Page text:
But this one-size fits all classification system created some disparities in the competitiveness of the tournaments.  Under this system, the numbers of schools competing in each class, for each sport, did not distribute equally or fairly.  In cross country, for example, so many more schools competed in the 3A tournament compared to the numbers in 1A and 2A that an adjustment had to be made after the first year of the three-class tournament.  The first year of the three-class tournament had resulted in many complaints from 3A coaches about what seemed to be a new level of selectivity for the boys cross country final.  One sectional was dubbed the “sectional of death” because eight or ten of the top teams in the state had to compete there for just five spots in the final.  Something just seemed amiss.

After the first 3A season in 2007, our girls coach at Saint Ignatius College Prep, Matt Haffner, did some careful number crunching to show that only 10 percent of 3A schools qualified for the state meet, compared to 15 percent of schools who competed in 1A and 2A.  One key thing to keep in mind:  those calculations were not based on the number of teams assigned to 1A, 2A, and 3A.  Haffner looked at how many schools actually entered the regionals with scoring teams.  The IHSA made an adjustment so that in the next two years 3A had five sectional qualifying meets, with 25 teams competing at the state meet, compared to just four for 1A and 2A.  In each case, however, approximately 15 percent of the schools that competed in the first round of the tournament qualified for the state meet final.

Perhaps that sport specific modification and that careful calculation of fairness in terms of tournament selectivity was a germ for the new IHSA change.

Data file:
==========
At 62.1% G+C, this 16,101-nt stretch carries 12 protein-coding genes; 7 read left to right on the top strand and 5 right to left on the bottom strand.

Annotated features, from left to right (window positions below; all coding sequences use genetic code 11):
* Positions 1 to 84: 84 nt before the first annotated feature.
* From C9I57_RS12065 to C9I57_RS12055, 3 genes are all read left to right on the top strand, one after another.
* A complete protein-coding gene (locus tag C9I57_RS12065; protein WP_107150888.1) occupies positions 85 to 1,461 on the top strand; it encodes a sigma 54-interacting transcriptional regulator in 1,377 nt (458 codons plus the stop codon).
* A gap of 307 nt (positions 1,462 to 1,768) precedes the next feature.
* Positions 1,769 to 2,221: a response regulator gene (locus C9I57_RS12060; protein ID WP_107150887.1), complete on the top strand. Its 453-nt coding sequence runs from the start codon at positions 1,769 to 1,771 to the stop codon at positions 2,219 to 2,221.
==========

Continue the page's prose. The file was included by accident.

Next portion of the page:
Under the new IHSA rules, the classifications in each sport are not determined by an arbitrary set of number classifications that are applied to all sports the same way.  Instead, the number of schools competing in each class of each sport-specific tournament have been equalized, more or less.  In boys’ cross country, for example, 187 schools are assigned to 1A, 141 schools to 2A, and 140 schools to 3A.  As a note—even though there appear to be many more schools assigned to 1A, not all of these schools will field teams.  3A schools are most likely to field a complete team; 1A are least likely.

Now the multiplier waiver enters the picture.  As a permutation to this sport-specific calculation, non-boundary schools which have not shown a record of success in a specific sport have been given automatic waivers from the multiplier specifically for that sport.  So a school like St. Rita might be multiplied in football, where it has had success, but it will not be multiplied in a sport where it has not been as successful—like track and field.